When your team is 5-11, it's easy to get overlooked for the NFL's Pro Bowl, but without question 49ers punter Andy Lee and linebacker Patrick Willis deserve to be in Hawaii this week.
"Andy had a great year and he and I were talking when he got in because he has continued to get better and that's what you look for in young players," said AFC head coach Norv Turner and former 49ers offensive coordinator. "He had a great year when I was there and he was even better this year. And then Patrick, what can you say? We've studied him very hard and we actually interviewed him at Indianapolis. It's fun to see a guy like him go out and have the kind of success he had."
As one of three rookies at the Pro Bowl, the 49ers linebacker has amassed several poolside tabs this week from the older veterans, outnumbered however by the admiration he earned after leading the NFL in tackles in his rookie campaign.
"I think it's scary because as soon as I met him, I told him his energy is amazing," said Baltimore linebacker Ray Lewis. "I love Patrick. When we played them earlier in the year in San Francisco, we met after the game, shook hands and exchanged numbers. We've been friends ever since. I think it's a great relationship because I believe I can help him a lot, not just on the field but off the field as a man as well. He's probably one of the greatest people you can ever meet and probably one of the greatest athletes in the league."
That's high praise coming from the perennial Pro Bowler who has been considered the best linebacker in the league over the last decade, but just about everyone had flattering comments about the Associated Press Defensive Rookie of the Year.
"He came out and played hard," recalled Steelers Pro Bowl offensive lineman Alan Faneca, who competed against Willis early in the season. "He definitely showed himself as a new force in the league and he really played a good game. It was a long time ago, but I do remember that."
Pro Bowl wideout Chad Johnson caught Willis late in the season, but nicknamed him Bam-Bam from the Flintstones after studying tape early in the week for the 49ers/Bengals Saturday night game.
"Bam Bam - he's one of the best to play the game at a very early age," praised Johnson. "It's very rare that someone comes in and makes that type of impact. The last person I saw make that type of impact in his first year, and I wasn't even playing yet, was no. 52 in Baltimore. It's kind of early to compare him to no. 52 in Baltimore but I see signs of the same thing."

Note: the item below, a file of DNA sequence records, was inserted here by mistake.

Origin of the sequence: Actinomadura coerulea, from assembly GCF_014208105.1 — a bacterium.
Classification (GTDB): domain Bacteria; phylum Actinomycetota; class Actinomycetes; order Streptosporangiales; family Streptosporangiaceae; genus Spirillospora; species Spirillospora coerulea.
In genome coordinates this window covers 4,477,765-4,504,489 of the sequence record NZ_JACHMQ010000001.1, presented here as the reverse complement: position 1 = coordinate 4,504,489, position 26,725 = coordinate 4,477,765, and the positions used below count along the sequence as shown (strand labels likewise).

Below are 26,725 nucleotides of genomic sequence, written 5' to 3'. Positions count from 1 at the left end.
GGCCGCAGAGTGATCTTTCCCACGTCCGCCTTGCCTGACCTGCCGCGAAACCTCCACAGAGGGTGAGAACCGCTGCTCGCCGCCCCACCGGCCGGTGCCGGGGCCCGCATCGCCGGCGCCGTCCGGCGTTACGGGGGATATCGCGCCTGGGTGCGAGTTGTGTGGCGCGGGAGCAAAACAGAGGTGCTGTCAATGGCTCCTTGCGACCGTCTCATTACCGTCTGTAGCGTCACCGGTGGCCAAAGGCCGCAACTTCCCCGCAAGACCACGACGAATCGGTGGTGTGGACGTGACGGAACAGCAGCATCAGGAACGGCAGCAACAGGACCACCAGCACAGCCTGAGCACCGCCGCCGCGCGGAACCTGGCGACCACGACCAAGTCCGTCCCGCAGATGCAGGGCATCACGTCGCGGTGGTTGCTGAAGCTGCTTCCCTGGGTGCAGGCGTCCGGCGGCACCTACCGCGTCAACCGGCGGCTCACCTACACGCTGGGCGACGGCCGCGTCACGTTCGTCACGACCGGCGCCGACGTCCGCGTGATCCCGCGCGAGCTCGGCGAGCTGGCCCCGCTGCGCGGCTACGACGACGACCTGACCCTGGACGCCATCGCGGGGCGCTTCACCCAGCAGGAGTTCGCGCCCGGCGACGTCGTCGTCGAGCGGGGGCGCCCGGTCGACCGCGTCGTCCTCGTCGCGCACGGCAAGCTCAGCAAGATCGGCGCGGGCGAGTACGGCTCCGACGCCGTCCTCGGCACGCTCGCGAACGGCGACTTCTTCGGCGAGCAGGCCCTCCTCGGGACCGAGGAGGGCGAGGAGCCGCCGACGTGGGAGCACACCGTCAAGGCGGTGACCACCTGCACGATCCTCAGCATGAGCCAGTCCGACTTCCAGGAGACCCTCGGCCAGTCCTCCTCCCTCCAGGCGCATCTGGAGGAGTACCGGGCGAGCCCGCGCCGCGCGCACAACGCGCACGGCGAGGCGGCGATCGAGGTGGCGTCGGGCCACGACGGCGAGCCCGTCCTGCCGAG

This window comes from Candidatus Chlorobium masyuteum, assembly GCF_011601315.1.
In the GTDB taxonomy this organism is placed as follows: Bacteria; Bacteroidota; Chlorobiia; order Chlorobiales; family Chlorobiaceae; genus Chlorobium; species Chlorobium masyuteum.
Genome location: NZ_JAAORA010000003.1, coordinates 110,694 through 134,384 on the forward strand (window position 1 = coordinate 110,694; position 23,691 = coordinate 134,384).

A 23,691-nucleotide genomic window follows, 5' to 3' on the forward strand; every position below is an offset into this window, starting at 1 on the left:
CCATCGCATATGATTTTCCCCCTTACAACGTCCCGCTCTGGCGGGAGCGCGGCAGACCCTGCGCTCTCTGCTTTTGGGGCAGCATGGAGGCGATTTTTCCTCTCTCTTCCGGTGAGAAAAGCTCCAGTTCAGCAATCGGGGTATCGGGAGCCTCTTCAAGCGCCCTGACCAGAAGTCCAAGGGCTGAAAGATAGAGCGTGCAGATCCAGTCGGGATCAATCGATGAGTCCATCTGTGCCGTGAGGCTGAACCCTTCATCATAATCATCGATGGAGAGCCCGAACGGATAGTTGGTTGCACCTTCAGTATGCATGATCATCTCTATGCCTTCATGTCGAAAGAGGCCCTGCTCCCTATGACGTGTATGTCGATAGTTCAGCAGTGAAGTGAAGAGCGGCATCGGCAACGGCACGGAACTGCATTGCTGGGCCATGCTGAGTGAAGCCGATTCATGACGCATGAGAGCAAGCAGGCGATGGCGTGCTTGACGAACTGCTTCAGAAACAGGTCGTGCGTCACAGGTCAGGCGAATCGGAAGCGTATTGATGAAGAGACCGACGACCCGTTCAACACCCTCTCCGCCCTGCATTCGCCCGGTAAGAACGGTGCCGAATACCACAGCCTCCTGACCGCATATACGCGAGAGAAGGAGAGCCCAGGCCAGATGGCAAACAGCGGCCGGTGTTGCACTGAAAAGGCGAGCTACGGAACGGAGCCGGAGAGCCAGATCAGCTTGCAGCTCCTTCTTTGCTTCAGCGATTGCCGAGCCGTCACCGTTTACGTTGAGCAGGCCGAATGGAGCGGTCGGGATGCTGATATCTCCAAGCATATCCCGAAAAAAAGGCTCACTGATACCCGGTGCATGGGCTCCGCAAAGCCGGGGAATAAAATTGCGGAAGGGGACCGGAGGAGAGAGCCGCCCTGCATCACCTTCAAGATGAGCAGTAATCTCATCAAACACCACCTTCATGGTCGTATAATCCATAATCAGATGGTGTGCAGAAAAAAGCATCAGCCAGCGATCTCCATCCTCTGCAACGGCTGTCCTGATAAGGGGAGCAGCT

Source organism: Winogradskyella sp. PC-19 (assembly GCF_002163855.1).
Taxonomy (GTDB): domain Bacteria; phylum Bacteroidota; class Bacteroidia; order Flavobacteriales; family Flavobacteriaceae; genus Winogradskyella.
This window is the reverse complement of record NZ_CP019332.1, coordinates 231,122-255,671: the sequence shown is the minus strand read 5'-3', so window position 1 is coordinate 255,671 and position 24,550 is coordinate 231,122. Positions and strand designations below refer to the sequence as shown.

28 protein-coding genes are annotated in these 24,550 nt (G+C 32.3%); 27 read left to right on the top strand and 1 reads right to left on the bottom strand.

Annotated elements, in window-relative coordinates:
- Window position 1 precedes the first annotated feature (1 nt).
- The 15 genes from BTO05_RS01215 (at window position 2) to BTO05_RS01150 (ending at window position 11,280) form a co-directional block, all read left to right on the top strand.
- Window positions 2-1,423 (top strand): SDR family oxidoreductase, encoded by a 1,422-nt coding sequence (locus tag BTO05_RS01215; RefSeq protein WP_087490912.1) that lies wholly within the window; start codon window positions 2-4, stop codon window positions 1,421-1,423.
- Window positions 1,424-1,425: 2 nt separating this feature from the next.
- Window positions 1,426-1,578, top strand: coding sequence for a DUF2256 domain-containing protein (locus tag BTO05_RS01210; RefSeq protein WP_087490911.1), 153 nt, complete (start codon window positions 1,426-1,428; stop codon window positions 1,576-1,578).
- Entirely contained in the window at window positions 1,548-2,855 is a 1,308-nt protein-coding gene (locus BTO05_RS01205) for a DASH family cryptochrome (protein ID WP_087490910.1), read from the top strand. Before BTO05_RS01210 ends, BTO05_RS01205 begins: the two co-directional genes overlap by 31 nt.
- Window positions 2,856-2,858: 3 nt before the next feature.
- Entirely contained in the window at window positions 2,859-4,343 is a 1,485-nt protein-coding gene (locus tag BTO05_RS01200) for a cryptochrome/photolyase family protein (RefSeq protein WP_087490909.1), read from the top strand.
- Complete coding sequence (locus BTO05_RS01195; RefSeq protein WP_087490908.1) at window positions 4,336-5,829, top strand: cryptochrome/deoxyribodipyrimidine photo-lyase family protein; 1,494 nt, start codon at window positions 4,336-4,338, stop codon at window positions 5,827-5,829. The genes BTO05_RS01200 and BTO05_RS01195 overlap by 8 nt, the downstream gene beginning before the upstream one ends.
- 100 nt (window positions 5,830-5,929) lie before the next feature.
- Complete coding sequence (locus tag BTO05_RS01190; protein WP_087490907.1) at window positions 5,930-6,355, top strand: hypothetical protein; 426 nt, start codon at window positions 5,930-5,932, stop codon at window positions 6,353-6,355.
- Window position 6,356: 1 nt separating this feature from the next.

Willis has earned an equal amount of respect from players and coaches for his humility, something that remained intact even after a trip over the water this week.
"It means a lot to me to hear those compliments because those are guys I look up to and they are great guys," said Willis. "I have really enjoyed having conversations with these guys and getting to know them. We're down to Earth and we're people just like the rest of the world and we've talked and had a good time this week."
The NFC squad is also happy to have Lee on their side in Sunday's all-star game, after all guys like Cardinals defensive tackle Darnell Dockett wound up watching his offense start deep a few times this season because of Lee's strong leg.
"Any time you have a great defense, the punter always plays a big key in it," said Dockett. "He played very well this season and he's been doing his thing, putting the defense in great situations to win ball games."
Former 49ers linebacker Julian Peterson, now up in Seattle, said he too was impressed with the way his former teammate has developed.
"It's been a great turn around," said Peterson. "Andy just did a great job. When I was there, he was still kind of wet behind the ears a little bit, but now he's blossomed to one of the best punters in the league. I know when we played him two times during the year, our coach said, 'You might not even get a return off of him because this guy puts so much air under it.' Their team does a good job getting down there because of the punter. He did a good job and hopefully he continues to do that for us this weekend."
Lee will be kicking to Joshua Cribbs, the Browns specialist who shredded the 49ers in the season finale.
"It's very important that I put up good hang times on Sunday because Cribbs hurt me in the last game of the season against Cleveland so I know what he can do," said Lee. "I'm just going to try to pin him on the sideline a little bit and hopefully he won't have much room to run once our guys get down to cover."
Lee's long snapper for the week, Redskins Ethan Albright, doesn't think the NFC squad should have any problems covering.
"Andy's got a great leg," said Albright. "I watched him yesterday. He has a 5.5 second hang time so we'll be able to cover that punt. It's huge to have someone like Andy because, especially in this game, you have great return guys. A guy like Andy who gets great hang time really makes it easier to get guys down field and corral the return man."
Of course, things do get interesting in coverage because although the Pro Bowl features the best of the best the NFL has to offer, it's not usually guys who have much experience playing on special teams.
"It was kind of funny because in the first meeting when the depth chart came out you heard some groans and moans because those guys don't normally do that kind of stuff, but we don't have anyone else here to do it," said Lee. "There's not an in depth game plan though. It's fairly simple so these guys should be able to stick to it even though they haven't done it much, but it will be interesting."